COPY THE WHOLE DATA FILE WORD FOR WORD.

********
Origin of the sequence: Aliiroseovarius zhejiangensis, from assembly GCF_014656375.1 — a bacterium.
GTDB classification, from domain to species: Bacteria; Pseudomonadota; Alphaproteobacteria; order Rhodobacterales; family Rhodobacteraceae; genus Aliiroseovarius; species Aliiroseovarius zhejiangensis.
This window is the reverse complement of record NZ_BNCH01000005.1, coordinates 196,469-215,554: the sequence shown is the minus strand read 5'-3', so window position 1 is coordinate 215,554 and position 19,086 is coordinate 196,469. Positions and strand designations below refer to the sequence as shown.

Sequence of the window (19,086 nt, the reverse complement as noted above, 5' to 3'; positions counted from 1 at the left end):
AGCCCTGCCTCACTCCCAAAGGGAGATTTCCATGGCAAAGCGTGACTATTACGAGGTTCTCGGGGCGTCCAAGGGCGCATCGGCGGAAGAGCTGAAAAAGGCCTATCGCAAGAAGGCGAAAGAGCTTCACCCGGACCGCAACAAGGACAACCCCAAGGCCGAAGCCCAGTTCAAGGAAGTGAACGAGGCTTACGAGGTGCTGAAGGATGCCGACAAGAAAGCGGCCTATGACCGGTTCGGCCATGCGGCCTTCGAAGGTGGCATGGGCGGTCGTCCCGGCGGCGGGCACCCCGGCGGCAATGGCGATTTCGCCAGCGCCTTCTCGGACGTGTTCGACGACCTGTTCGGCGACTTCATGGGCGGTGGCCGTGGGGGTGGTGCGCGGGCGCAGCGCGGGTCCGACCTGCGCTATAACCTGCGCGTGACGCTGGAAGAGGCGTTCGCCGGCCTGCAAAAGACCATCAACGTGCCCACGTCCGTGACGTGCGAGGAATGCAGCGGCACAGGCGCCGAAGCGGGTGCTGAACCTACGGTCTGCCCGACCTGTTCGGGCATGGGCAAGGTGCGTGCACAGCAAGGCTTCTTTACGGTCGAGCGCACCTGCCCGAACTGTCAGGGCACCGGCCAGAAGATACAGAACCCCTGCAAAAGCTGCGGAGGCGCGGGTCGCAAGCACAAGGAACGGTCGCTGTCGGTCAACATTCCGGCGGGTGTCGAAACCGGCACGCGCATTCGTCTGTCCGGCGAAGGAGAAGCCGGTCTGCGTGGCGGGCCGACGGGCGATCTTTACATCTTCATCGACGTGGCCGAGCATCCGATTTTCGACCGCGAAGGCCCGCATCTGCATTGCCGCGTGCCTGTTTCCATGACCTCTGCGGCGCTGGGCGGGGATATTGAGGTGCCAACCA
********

Origin of the sequence: Aliiroseovarius zhejiangensis, from assembly GCF_014656375.1 — a bacterium.
GTDB classification, from domain to species: Bacteria; Pseudomonadota; Alphaproteobacteria; order Rhodobacterales; family Rhodobacteraceae; genus Aliiroseovarius; species Aliiroseovarius zhejiangensis.
This window is the reverse complement of record NZ_BNCH01000005.1, coordinates 196,469-215,554: the sequence shown is the minus strand read 5'-3', so window position 1 is coordinate 215,554 and position 19,086 is coordinate 196,469. Positions and strand designations below refer to the sequence as shown.

Sequence of the window (19,086 nt, the reverse complement as noted above, 5' to 3'; positions counted from 1 at the left end):
AGCCCTGCCTCACTCCCAAAGGGAGATTTCCATGGCAAAGCGTGACTATTACGAGGTTCTCGGGGCGTCCAAGGGCGCATCGGCGGAAGAGCTGAAAAAGGCCTATCGCAAGAAGGCGAAAGAGCTTCACCCGGACCGCAACAAGGACAACCCCAAGGCCGAAGCCCAGTTCAAGGAAGTGAACGAGGCTTACGAGGTGCTGAAGGATGCCGACAAGAAAGCGGCCTATGACCGGTTCGGCCATGCGGCCTTCGAAGGTGGCATGGGCGGTCGTCCCGGCGGCGGGCACCCCGGCGGCAATGGCGATTTCGCCAGCGCCTTCTCGGACGTGTTCGACGACCTGTTCGGCGACTTCATGGGCGGTGGCCGTGGGGGTGGTGCGCGGGCGCAGCGCGGGTCCGACCTGCGCTATAACCTGCGCGTGACGCTGGAAGAGGCGTTCGCCGGCCTGCAAAAGACCATCAACGTGCCCACGTCCGTGACGTGCGAGGAATGCAGCGGCACAGGCGCCGAAGCGGGTGCTGAACCTACGGTCTGCCCGACCTGTTCGGGCATGGGCAAGGTGCGTGCACAGCAAGGCTTCTTTACGGTCGAGCGCACCTGCCCGAACTGTCAGGGCACCGGCCAGAAGATACAGAACCCCTGCAAAAGCTGCGGAGGCGCGGGTCGCAAGCACAAGGAACGGTCGCTGTCGGTCAACATTCCGGCGGGTGTCGAAACCGGCACGCGCATTCGTCTGTCCGGCGAAGGAGAAGCCGGTCTGCGTGGCGGGCCGACGGGCGATCTTTACATCTTCATCGACGTGGCCGAGCATCCGATTTTCGACCGCGAAGGCCCGCATCTGCATTGCCGCGTGCCTGTTTCCATGACCTCTGCGGCGCTGGGCGGGGATATTGAGGTGCCAACCA